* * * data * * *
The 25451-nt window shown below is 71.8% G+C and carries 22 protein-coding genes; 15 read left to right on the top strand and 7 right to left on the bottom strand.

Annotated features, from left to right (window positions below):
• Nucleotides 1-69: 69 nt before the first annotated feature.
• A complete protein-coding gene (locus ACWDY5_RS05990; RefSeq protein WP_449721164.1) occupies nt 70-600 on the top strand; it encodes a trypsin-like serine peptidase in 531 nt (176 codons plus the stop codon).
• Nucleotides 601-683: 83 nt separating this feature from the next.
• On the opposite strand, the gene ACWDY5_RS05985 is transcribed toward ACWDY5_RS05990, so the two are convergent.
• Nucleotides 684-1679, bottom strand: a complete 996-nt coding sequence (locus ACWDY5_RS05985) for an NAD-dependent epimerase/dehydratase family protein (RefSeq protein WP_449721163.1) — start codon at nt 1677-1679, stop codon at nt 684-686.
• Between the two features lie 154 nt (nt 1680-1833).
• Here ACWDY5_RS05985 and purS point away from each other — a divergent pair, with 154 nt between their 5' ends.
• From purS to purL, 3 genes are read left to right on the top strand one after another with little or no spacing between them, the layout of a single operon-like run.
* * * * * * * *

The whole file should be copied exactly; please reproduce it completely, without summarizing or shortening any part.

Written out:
The 25451-nt window shown below is 71.8% G+C and carries 22 protein-coding genes; 15 read left to right on the top strand and 7 right to left on the bottom strand.

Annotated features, from left to right (window positions below):
• Nucleotides 1-69: 69 nt before the first annotated feature.
• A complete protein-coding gene (locus ACWDY5_RS05990; RefSeq protein WP_449721164.1) occupies nt 70-600 on the top strand; it encodes a trypsin-like serine peptidase in 531 nt (176 codons plus the stop codon).
• Nucleotides 601-683: 83 nt separating this feature from the next.
• On the opposite strand, the gene ACWDY5_RS05985 is transcribed toward ACWDY5_RS05990, so the two are convergent.
• Nucleotides 684-1679, bottom strand: a complete 996-nt coding sequence (locus ACWDY5_RS05985) for an NAD-dependent epimerase/dehydratase family protein (RefSeq protein WP_449721163.1) — start codon at nt 1677-1679, stop codon at nt 684-686.
• Between the two features lie 154 nt (nt 1680-1833).
• Here ACWDY5_RS05985 and purS point away from each other — a divergent pair, with 154 nt between their 5' ends.
• From purS to purL, 3 genes are read left to right on the top strand one after another with little or no spacing between them, the layout of a single operon-like run.